Photo Credit: Cambridge University Library; Creative Commons License
Back with more historic maps which may be useful for generating class discussion on how such sources illustrate perceptions and views of the British and Irish in the wider world.
Today we’re highlighting the first atlas to cover the British Isles as a whole, as well as the first work to make comprehensive plans of many English and Welsh towns available in print. English historian and geographer John Speed’s Theatre of the Empire of Great Britaine was published in 1611/1612, with a print run of approximately 500 copies. Each of the English and Welsh counties and the four provinces of Ireland was separately depicted, along with a larger view of Scotland.
Photo credit: Wikimedia Commons
Speed used previously compiled sources to inform his Theatre, but he made the maps and other elements himself. The maps are rich with details of local history, fashions, and features, all of which would be useful in the classroom to provide a view of life in the Tudor and Jacobean eras.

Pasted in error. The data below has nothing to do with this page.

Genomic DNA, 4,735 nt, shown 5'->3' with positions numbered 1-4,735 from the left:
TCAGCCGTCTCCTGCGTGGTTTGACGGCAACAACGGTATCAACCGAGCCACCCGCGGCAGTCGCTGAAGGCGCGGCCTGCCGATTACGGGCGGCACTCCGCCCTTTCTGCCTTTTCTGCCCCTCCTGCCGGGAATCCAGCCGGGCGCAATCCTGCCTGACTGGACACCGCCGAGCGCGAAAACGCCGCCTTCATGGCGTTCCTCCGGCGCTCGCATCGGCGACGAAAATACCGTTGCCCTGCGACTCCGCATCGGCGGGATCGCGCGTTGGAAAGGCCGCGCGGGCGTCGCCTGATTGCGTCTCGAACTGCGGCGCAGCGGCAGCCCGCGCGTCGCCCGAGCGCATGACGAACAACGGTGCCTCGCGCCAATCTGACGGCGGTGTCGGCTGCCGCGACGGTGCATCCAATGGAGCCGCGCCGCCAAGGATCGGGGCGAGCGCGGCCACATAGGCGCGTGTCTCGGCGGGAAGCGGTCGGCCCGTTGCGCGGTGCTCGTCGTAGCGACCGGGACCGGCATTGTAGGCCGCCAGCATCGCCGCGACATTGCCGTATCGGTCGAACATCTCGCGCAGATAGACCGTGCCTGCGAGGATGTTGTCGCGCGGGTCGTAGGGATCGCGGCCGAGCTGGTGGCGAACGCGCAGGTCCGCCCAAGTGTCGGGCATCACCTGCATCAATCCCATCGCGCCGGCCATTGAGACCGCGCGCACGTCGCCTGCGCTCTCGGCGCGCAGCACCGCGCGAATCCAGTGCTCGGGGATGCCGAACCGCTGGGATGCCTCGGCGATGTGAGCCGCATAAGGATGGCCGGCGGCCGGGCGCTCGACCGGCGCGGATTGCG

With the publication of the Theatre of the Empire of Great Britaine, Speed was well on his way to becoming the best-known mapmaker of his era.
Photo credit: Cambridge University Library; Creative Commons License
Cambridge University Library has a remarkable digital resource utilizing one of their five proof copies of Speed’s atlas. It can be found here.
Annie Taylor, “A Theatre of Treasures,” Cambridge University Special Collections.
Ashley Baynton-Williams, John Speed Biography Part I, Part II, and Part III.
“Mapping the Origins of a Masterpiece,” University of Cambridge.